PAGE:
Liverpool FC were in no mood to be easy either. Midweek results meant a victory here would guarantee their best-ever finishing position in the Premier League of runners-up. They had beaten Ipswich 6-0 at Portman Road in February and another thrashing was on the cards when John Arne Riise fired Liverpool into an 11th minute lead. Ipswich did hit the bar and the Reds’ lost Steven Gerrard to a groin injury which would destroy his World Cup hopes. However, as soon as Riise doubled his tally just before the half-hour mark, the Tractor Boys’ fate was sealed. A mistake from Titus Bramble allowed Michael Owen to score a third seconds into the restart and further goals from substitute Vladimir Smicer and Nicolas Anelka put the seal on the 5-0 final scoreline. Ipswich went down and Liverpool FC had beaten Manchester United in a final league standings table for the first time since 1990.

Ipswich’s nightmare on Merseyside meant Sunderland would survive, regardless of their result at home to Derby County. Kevin Phillips scored the opening goal and although Derby equalised, these sides would be playing in different divisions in 2002-2003. It was a worrying drop for Peter Reid’s side though – a fall of 10 positions on their previous two seasons.

It was a day of parties and celebration at Highbury. Arsenal’s midweek magic at Old Trafford had meant they’d won the double for the second time in four years. Thierry Henry scored twice in an entertaining 4-3 final day victory over Everton to pip Alan Shearer and Jimmy Floyd Hasselbaink to the Golden Boot award. It was the first of four occasions that the Frenchman would come out on top in this race. At the end of the match, Tony Adams lifted aloft the Barclaycard Premiership title which confirmed Arsenal were back at the summit of English football. Adams and Lee Dixon would announce their retirements from professional football shortly after the celebrations had concluded.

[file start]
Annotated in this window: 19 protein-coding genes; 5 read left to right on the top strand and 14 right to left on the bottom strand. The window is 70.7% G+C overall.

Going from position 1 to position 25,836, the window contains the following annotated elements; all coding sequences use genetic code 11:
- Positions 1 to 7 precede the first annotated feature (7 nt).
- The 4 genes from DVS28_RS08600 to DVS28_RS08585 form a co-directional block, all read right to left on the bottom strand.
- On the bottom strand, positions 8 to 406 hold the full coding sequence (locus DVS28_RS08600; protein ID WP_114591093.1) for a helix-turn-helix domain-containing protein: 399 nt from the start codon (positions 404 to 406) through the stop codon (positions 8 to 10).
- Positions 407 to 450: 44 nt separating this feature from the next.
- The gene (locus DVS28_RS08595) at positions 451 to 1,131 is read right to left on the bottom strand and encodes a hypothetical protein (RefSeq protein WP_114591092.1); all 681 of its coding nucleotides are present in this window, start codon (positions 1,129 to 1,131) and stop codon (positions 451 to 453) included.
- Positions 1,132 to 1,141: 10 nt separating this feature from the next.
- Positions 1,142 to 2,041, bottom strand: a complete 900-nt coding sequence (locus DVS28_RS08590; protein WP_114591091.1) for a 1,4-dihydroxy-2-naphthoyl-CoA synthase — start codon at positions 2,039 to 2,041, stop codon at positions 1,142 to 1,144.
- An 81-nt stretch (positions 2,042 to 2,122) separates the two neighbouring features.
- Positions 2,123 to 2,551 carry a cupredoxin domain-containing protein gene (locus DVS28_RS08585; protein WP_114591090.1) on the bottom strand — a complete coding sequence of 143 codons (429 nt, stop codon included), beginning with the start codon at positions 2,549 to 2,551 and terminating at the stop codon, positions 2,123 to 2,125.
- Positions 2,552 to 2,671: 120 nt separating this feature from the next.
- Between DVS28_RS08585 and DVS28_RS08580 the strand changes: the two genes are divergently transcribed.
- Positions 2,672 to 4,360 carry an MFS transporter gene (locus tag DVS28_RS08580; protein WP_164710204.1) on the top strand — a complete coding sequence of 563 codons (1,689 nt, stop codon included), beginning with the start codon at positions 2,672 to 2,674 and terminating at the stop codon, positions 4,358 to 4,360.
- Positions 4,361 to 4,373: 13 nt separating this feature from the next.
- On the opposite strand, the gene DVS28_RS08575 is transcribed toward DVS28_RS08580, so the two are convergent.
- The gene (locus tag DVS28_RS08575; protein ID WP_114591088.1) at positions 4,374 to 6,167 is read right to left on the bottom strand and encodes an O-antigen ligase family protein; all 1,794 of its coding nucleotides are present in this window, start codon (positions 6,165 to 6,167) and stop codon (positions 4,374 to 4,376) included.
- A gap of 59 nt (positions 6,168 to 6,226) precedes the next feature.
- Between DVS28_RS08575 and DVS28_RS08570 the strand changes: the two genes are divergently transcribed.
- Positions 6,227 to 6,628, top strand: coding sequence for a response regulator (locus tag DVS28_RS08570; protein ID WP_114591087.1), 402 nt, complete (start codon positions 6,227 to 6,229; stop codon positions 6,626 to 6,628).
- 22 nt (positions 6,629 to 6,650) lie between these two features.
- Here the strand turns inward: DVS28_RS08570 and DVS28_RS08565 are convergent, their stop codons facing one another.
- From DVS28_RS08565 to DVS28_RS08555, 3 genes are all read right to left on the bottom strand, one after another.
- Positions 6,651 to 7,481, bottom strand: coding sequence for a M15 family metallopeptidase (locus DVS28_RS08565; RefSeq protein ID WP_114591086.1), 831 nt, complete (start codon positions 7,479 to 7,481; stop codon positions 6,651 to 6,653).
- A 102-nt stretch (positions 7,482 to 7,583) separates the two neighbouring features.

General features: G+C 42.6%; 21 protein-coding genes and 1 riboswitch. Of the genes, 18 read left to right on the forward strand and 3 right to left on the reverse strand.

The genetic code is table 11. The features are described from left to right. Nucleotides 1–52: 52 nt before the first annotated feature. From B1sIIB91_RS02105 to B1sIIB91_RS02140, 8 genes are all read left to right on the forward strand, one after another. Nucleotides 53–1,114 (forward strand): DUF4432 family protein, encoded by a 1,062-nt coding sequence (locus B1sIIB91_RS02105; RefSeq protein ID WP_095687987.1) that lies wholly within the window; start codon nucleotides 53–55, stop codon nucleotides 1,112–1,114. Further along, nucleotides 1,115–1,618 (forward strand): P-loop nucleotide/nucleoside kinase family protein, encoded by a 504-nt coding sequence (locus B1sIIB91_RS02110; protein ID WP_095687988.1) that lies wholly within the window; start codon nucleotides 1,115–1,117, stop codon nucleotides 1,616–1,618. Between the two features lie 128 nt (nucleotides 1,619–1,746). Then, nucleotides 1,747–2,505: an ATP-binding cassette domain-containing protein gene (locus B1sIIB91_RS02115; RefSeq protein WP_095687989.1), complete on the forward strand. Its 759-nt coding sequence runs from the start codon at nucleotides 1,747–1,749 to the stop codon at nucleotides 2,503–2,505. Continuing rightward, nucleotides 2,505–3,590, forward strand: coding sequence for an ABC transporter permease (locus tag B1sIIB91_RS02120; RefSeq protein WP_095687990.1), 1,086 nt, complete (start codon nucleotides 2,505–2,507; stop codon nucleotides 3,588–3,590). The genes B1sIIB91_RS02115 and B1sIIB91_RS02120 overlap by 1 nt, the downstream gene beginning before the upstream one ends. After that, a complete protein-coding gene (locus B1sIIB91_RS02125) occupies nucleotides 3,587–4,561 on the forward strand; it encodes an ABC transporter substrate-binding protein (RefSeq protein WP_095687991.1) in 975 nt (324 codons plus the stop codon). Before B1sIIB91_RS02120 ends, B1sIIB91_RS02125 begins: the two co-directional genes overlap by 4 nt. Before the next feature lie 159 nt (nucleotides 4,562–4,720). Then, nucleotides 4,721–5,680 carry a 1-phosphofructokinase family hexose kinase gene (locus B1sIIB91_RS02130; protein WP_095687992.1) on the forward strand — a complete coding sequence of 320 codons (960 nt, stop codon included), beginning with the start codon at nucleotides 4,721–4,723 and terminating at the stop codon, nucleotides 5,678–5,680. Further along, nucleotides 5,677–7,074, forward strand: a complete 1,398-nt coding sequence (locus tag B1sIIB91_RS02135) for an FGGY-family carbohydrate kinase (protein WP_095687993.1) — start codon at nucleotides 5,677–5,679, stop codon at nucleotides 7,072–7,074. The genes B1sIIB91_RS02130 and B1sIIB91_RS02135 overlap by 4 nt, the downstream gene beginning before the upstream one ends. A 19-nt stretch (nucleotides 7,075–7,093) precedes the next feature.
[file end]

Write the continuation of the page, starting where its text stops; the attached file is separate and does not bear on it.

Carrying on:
Another player saying farewell was Matt Le Tissier. ‘Saint Le Tiss’ had struggled with injuries for the past couple of seasons and had already played his last game for the club. However, he received a guard of honour and presentations on-field before Southampton’s final match of the season which was a 3-1 victory over Newcastle United.

At Old Trafford, there were no trophies to lift at the end of an unsuccessful season but David Beckham did sign a new contract on the eve of a sterile goalless draw between the former champions and Charlton Athletic. Beckham would only feature in one more Premier League season before joining Real Madrid in the summer of 2003.

After 111 years, Leicester City played their final match at Filbert Street before moving to the Walkers’ Stadium (later known as the King Power Stadium). They ended on a high – beating Tottenham Hotspur 2-1. The ground was demolished a year later. Elsewhere, Leeds United overtook Chelsea on the final day to finish fifth after beating Middlesbrough 1-0. David O’Leary was sacked though in June and Blackburn’s 3-0 triumph against Fulham ensured a top-10 finish on their return to the top-flight.

What else happened in May 2002?

  • Tragedy hits the rail industry with the fatal accident at Potters Bar railway station. A points’ failure was to blame, leaving seven dead and 76 injured.
  • After 21 years, Andrew Lloyd Webber’s award-winning musical “Cats” appears for the last time of its original run at London’s West End. It is revived in 2014.
  • Star Wars Episode II – Attack of the Clones debuts at cinemas.
  • Latvia wins the 2002 Eurovision Song Contest, held in Tallinn, Estonia.
  • African newcomers Senegal stun holders France to win 1-0 in the opening match of the 2002 FIFA World Cup.
  • After 26 years of occupation by Indonesia, East Timor regains its independence.
  • McLaren’s David Coulthard wins the Monaco Grand Prix for the second time in his career. It is the last time a team other than Ferrari will win a Formula One event for 10 months.